11 September 1825, to Sibbella Maclean,
"from the time of Dr. B– [Belcombe]’s funeral I have written on black edged paper to M– [Mariana]. Wrote this morning on plain paper but sealed with black. Have used black wax to everybody, but only black edged paper to π [Mariana] and Isabella and the Duffins."
31 December 1828, journal entry
Photos by Shantel Smith, source: West Yorkshire Archive Service, Calderdale (SH:7/ML/897)
The inconvenience of using a naked flame in close proximity to paper and parchment led to the use of adhesive paper, or wafer seals, in the 19th century. These were made from wheat flour to form a thin, smooth, paste that after being heated and set functioned more like a sticker. Wafers lacked the pleasing aesthetic of wax seals, but reduced the expense of postage due to the weight of a letter and for this reason were popular in Paris.
"wafers always used here because lighter than sealing wax, and for the same reason the French choose thin writing paper"
13 September 1824 - SH:7/ML/E/8/0043
It's worth noting that while Anne Lister displayed consistency and documented the kind of meaningful intent she put into her selection of paper, wax color, or choice of seal, that was not necessarily the same for all of her correspondents.
There are examples that indicate Ann Walker used seals that were at hand as a matter of convenience on more than one occasion. While in Scotland in 1833, Ann Walker sealed some of her letters using Captain George Mackay Sutherland's seal (his coat of arms, with a cat and the clan's motto "Sans Peur"). Later, while living at Shibden Hall she often sent letters using some of Anne Lister's seals despite having many of her own.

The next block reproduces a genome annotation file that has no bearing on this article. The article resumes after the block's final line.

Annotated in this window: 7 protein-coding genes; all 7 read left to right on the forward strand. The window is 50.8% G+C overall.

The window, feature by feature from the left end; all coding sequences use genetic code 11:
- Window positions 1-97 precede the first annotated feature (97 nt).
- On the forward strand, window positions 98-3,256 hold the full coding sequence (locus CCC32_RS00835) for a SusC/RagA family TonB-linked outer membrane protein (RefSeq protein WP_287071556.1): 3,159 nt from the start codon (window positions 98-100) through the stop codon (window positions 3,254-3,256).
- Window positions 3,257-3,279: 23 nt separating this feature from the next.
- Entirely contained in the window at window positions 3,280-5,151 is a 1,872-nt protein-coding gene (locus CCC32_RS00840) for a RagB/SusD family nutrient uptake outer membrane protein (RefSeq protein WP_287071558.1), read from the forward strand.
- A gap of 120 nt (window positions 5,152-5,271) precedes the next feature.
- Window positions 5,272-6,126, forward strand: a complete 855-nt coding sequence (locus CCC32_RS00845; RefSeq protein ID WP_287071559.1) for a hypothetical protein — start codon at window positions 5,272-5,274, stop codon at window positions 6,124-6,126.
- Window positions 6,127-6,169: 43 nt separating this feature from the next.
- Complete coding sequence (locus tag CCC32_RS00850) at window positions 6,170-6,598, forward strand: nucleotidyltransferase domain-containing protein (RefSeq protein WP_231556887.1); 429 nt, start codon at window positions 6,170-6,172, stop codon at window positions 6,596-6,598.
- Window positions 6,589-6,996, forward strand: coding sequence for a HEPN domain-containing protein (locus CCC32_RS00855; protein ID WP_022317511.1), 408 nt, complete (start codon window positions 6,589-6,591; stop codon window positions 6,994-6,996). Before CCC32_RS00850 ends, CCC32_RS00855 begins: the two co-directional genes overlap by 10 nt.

Seals and stamps, from Anne Lister and her correspondents
In Anne's correspondence, there's a rich and diverse variety of wax seals and stamps, all of which tell a part of the personal history of their owners. This spreadsheet is a collaborative effort to compile as many descriptions of the known seals used by Anne Lister and her correspondents as possible.
To view all the rows in the spreadsheet, click the 'Open Spreadsheet' button in the top right corner of the sheet.
This project is made possible through ongoing contributions from the following people:
How to contribute to this project
Request access to edit the spreadsheet. Please include an email address that is associated with a Google account (this is the only requirement to participating in this project). If you don't have one, here's how to do it.
You will receive an email confirming you have editorial access.
Once granted access, you can add a new item to the list, organized by date.
Locate the correct volume and click the (+) to expand the rows.
Add your row to the appropriate place in the list.
Tip: Don't worry about completing each column for your entry. Add the information you have and hopefully others will have more information to contribute.
All information in this spreadsheet is in English, but please preserve the names of the people as written by Anne Lister and others.
Anyone can help research and add additional information for each references in this spreadsheet.